Retinoic acid prevents ventricular remodelling induced by tobacco smoke exposure in rats.
ABSTRACT Our objective was to test the hypothesis that retinoic acid supplementation could attenuate ventricular remodelling induced by tobacco smoke exposure in rats.
Wistar rats were allocated into three groups: control (C, n = 8); exposed to tobacco smoke (ETS, n = 9); exposed to tobacco smoke and all-trans-retinoic acid (ETS-RA, n = 9). After two months, cardiac function and geometry were assessed by echocardiography, and geometry changes were confirmed by morphometric analysis. Data are expressed as mean +/- SD or medians (including the lower quartile and upper quartile). ETS showed higher normalized left ventricular diastolic diameters than groups C and ETS-RA (C = 18.4 +/- 3.57 mm/kg, ETS = 23.0 +/- 1.8, ETS-RA = 19.5 +/- 0.99; P <0.05) and systolic diameters (C = 8.25 +/- 2.16 mm/kg, ETS = 11.5 +/- 1.31, ETS-RA = 8.25 +/- 0.71 mm/kg; P < 0.05). ETS showed reduced ejection fraction (C= 91 +/- 2.0, ETS = 87 +/- 3.0, ETS-RA = 92 +/- 3.0; P < 0.05) and fractional shortening (C = 55.8 +/- 4.41%, ETS = 49.7 +/- 4.43%, ETS-RA = 57.6 +/- 5.15 %; P= 0.01) compared to C and ETS-RA. ETS had increased myocyte cross-sectional area (C = 294 +/- 21 mm2, ETS = 352 +/-44, ETS-RA = 310 +/- 35; P < 0.05) compared to C and ETS-RA. Considering all variables, there were no differences between groups C and ETS-RA.
Retinoic acid prevented ventricular remodelling induced by tobacco smoke exposure.
- SourceAvailable from: Alejandro Gonzalez[show abstract] [hide abstract]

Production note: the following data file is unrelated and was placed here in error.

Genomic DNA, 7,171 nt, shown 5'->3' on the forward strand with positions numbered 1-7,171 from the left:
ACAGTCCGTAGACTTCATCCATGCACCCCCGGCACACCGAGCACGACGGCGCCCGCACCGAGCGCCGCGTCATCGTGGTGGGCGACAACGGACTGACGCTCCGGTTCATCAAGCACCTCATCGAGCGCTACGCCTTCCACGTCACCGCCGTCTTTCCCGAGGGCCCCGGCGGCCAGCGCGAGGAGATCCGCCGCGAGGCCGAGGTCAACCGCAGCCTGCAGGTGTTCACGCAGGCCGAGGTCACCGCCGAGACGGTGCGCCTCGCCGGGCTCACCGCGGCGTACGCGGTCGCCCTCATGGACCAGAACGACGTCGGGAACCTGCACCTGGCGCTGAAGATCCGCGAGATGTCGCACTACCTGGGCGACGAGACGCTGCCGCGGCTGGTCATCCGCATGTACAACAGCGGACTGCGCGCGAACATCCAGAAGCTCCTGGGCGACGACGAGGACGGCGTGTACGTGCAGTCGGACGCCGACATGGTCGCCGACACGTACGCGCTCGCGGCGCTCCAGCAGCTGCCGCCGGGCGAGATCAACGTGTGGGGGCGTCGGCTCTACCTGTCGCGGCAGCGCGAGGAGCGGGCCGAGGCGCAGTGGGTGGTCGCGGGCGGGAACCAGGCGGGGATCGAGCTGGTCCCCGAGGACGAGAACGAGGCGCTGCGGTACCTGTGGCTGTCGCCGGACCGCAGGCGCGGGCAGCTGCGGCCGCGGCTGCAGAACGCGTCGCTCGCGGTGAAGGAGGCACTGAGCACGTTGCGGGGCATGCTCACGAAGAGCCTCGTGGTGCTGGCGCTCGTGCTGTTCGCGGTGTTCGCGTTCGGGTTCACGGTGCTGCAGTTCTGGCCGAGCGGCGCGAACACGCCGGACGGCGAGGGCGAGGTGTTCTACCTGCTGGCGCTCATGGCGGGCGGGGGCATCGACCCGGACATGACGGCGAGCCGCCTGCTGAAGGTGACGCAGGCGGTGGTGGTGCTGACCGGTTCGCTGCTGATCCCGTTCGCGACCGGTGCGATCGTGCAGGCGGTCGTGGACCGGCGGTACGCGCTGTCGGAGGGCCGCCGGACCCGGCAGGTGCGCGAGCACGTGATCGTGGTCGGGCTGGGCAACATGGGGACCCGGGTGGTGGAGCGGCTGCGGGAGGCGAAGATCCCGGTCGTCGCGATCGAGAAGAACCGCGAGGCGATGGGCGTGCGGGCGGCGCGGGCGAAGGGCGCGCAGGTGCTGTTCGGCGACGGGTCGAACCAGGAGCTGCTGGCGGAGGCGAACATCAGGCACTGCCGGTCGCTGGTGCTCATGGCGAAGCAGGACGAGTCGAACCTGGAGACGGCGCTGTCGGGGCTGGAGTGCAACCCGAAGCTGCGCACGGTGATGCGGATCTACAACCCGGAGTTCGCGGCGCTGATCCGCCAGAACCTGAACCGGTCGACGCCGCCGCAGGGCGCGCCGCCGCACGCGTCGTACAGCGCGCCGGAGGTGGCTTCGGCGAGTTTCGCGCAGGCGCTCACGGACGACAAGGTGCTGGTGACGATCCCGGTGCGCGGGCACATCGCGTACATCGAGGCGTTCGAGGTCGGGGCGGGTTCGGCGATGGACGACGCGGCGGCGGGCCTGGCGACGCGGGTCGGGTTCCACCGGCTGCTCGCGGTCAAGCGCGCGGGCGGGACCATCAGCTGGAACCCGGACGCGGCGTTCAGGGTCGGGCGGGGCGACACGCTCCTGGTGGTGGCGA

ABSTRACT: Chronic malnutrition leads to multiple changes in β-cell function and peripheral insulin actions to adapt glucose homeostasis to these restricted conditions. However, despite glucose homeostasis also depends on glucagon effects, the role of α-cells in malnutrition is largely unknown. Here, we studied α-cell function and hepatic glucagon signaling in mice fed with low-protein (LP) or normal-protein diet for 8 wk after weaning. Using confocal microscopy, we found that inhibition of Ca²⁺ signaling by glucose was impaired in α-cells of LP mice. Consistent with these findings, the ability of glucose to inhibit glucagon release in isolated islets was also diminished in LP mice. This altered secretion was not related with changes in either glucagon gene expression or glucagon content. A morphometric analysis showed that α-cell mass was significantly increased in malnourished animals, aspect that was probably related with their enhanced plasma glucagon levels. When we analyzed the hepatic function, we observed that the phosphorylation of protein kinase A and cAMP response-binding element protein in response to fasting or exogenous glucagon was impaired in LP mice. Additionally, the up-regulated gene expression in response to fasting observed in the hepatic glucagon receptor as well as several key hepatic enzymes, such as peroxisome proliferator-activated receptor γ, glucose-6-phosphatase, and phosphoenolpyruvate carboxykinase, was altered in malnourished animals. Finally, liver glycogen mobilization in response to fasting and the ability of exogenous glucagon to raise plasma glucose levels were lower in LP mice. Therefore, chronic protein malnutrition leads to several alterations in both the α-cell function and hepatic glucagon signaling.Endocrinology 02/2012; 153(4):1663-72. · 4.72 Impact Factor